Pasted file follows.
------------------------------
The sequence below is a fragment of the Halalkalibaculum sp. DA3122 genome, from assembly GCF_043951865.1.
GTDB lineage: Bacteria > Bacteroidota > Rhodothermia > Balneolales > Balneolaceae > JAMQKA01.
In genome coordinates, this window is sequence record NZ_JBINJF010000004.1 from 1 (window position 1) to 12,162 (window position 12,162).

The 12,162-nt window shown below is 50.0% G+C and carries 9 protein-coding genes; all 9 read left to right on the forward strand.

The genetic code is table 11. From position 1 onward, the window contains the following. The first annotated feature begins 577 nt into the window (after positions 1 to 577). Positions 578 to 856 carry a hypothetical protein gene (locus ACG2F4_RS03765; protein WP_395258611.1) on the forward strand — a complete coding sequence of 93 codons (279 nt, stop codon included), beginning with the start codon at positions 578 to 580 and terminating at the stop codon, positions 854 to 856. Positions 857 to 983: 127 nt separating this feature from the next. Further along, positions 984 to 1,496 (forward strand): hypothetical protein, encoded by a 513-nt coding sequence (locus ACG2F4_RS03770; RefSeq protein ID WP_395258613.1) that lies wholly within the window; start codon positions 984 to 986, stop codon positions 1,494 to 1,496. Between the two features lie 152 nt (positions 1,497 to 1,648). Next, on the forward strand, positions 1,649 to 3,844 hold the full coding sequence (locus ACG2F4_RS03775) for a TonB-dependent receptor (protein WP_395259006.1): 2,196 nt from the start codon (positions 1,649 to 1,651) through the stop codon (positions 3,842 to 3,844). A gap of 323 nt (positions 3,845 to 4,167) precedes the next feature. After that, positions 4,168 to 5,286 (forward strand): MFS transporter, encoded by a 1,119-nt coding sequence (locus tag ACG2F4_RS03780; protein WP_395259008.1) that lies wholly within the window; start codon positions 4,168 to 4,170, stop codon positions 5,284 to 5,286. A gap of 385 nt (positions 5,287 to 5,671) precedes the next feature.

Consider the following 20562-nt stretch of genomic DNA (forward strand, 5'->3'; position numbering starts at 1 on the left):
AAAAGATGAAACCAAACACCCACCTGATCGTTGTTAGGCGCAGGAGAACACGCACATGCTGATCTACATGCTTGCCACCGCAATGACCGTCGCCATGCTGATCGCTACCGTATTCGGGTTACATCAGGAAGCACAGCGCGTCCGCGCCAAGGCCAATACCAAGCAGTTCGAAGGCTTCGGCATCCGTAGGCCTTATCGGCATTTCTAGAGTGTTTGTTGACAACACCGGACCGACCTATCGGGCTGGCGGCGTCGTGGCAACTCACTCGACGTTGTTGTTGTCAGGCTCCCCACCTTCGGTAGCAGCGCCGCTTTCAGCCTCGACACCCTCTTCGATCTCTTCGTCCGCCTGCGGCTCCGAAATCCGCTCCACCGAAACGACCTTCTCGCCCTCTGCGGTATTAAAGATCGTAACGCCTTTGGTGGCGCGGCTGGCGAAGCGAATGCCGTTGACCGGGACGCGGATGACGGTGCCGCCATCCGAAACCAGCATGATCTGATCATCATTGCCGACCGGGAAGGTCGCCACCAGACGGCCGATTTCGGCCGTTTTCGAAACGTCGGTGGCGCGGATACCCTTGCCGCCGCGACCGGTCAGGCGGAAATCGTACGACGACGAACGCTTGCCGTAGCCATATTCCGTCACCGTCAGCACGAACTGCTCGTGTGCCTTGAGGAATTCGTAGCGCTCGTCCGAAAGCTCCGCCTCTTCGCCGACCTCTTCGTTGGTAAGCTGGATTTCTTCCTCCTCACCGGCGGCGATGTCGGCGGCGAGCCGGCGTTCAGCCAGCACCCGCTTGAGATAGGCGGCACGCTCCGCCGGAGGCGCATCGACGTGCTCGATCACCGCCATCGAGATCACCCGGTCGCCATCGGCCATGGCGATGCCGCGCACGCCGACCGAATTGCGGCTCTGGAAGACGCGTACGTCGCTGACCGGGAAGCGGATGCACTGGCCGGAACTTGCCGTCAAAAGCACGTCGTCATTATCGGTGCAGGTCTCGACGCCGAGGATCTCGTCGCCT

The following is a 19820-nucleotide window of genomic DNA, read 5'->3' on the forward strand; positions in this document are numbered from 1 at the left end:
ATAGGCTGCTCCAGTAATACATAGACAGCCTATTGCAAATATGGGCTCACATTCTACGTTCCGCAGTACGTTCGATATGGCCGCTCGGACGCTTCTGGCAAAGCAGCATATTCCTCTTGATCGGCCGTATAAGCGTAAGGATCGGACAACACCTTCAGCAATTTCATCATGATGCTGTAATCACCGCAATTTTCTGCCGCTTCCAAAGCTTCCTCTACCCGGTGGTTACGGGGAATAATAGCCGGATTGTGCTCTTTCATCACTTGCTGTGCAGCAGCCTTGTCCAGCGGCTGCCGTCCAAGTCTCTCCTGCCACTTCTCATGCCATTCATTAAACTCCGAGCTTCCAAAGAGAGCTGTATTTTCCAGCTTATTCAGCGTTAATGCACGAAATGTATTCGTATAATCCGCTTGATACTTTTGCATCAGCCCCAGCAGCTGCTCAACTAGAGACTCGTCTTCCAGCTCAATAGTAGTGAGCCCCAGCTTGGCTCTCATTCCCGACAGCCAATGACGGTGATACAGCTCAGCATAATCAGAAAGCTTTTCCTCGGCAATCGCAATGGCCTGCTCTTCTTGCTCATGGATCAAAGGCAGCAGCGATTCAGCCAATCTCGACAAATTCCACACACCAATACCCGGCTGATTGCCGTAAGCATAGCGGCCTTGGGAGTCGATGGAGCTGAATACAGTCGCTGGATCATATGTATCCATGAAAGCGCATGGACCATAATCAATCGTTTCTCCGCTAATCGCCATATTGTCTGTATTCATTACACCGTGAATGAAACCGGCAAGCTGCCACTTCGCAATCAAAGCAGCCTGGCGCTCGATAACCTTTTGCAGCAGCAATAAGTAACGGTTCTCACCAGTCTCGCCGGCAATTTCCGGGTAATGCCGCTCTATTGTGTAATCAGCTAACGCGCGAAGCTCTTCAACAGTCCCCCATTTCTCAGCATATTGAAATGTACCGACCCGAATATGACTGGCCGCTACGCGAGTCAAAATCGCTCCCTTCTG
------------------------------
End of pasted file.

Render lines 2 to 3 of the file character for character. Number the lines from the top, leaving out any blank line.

GTDB lineage: Bacteria > Bacteroidota > Rhodothermia > Balneolales > Balneolaceae > JAMQKA01.
In genome coordinates, this window is sequence record NZ_JBINJF010000004.1 from 1 (window position 1) to 12,162 (window position 12,162).